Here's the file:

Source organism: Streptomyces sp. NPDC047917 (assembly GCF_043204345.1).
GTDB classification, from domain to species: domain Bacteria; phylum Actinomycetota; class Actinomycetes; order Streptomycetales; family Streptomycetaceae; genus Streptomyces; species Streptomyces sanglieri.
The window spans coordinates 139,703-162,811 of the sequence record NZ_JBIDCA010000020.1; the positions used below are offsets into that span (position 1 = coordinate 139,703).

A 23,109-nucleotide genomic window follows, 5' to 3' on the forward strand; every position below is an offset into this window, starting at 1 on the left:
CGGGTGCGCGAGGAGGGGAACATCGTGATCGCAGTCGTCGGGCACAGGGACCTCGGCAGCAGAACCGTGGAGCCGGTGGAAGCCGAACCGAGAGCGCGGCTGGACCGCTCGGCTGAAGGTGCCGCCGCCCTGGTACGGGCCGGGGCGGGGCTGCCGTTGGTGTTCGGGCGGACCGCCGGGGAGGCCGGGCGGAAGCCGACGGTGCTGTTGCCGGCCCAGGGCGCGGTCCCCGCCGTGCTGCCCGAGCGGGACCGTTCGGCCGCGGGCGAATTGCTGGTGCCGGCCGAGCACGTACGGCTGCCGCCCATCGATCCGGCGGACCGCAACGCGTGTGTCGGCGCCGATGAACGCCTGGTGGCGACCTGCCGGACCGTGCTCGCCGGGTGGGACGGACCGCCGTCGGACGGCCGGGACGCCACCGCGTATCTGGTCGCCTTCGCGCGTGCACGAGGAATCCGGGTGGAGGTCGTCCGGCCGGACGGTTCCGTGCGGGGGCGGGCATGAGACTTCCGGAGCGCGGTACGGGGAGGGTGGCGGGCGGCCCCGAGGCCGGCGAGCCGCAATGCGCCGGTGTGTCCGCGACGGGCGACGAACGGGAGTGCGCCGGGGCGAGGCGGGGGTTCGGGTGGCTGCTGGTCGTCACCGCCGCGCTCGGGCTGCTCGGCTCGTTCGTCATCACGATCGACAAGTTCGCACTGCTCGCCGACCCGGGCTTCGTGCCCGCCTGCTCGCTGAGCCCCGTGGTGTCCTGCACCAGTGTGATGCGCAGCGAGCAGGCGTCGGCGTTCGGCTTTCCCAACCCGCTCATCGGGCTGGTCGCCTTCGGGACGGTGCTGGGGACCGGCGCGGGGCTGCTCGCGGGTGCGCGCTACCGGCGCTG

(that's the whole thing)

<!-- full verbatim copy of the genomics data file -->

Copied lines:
Source organism: Streptomyces sp. NPDC047917 (assembly GCF_043204345.1).
GTDB classification, from domain to species: domain Bacteria; phylum Actinomycetota; class Actinomycetes; order Streptomycetales; family Streptomycetaceae; genus Streptomyces; species Streptomyces sanglieri.
The window spans coordinates 139,703-162,811 of the sequence record NZ_JBIDCA010000020.1; the positions used below are offsets into that span (position 1 = coordinate 139,703).

A 23,109-nucleotide genomic window follows, 5' to 3' on the forward strand; every position below is an offset into this window, starting at 1 on the left:
CGGGTGCGCGAGGAGGGGAACATCGTGATCGCAGTCGTCGGGCACAGGGACCTCGGCAGCAGAACCGTGGAGCCGGTGGAAGCCGAACCGAGAGCGCGGCTGGACCGCTCGGCTGAAGGTGCCGCCGCCCTGGTACGGGCCGGGGCGGGGCTGCCGTTGGTGTTCGGGCGGACCGCCGGGGAGGCCGGGCGGAAGCCGACGGTGCTGTTGCCGGCCCAGGGCGCGGTCCCCGCCGTGCTGCCCGAGCGGGACCGTTCGGCCGCGGGCGAATTGCTGGTGCCGGCCGAGCACGTACGGCTGCCGCCCATCGATCCGGCGGACCGCAACGCGTGTGTCGGCGCCGATGAACGCCTGGTGGCGACCTGCCGGACCGTGCTCGCCGGGTGGGACGGACCGCCGTCGGACGGCCGGGACGCCACCGCGTATCTGGTCGCCTTCGCGCGTGCACGAGGAATCCGGGTGGAGGTCGTCCGGCCGGACGGTTCCGTGCGGGGGCGGGCATGAGACTTCCGGAGCGCGGTACGGGGAGGGTGGCGGGCGGCCCCGAGGCCGGCGAGCCGCAATGCGCCGGTGTGTCCGCGACGGGCGACGAACGGGAGTGCGCCGGGGCGAGGCGGGGGTTCGGGTGGCTGCTGGTCGTCACCGCCGCGCTCGGGCTGCTCGGCTCGTTCGTCATCACGATCGACAAGTTCGCACTGCTCGCCGACCCGGGCTTCGTGCCCGCCTGCTCGCTGAGCCCCGTGGTGTCCTGCACCAGTGTGATGCGCAGCGAGCAGGCGTCGGCGTTCGGCTTTCCCAACCCGCTCATCGGGCTGGTCGCCTTCGGGACGGTGCTGGGGACCGGCGCGGGGCTGCTCGCGGGTGCGCGCTACCGGCGCTG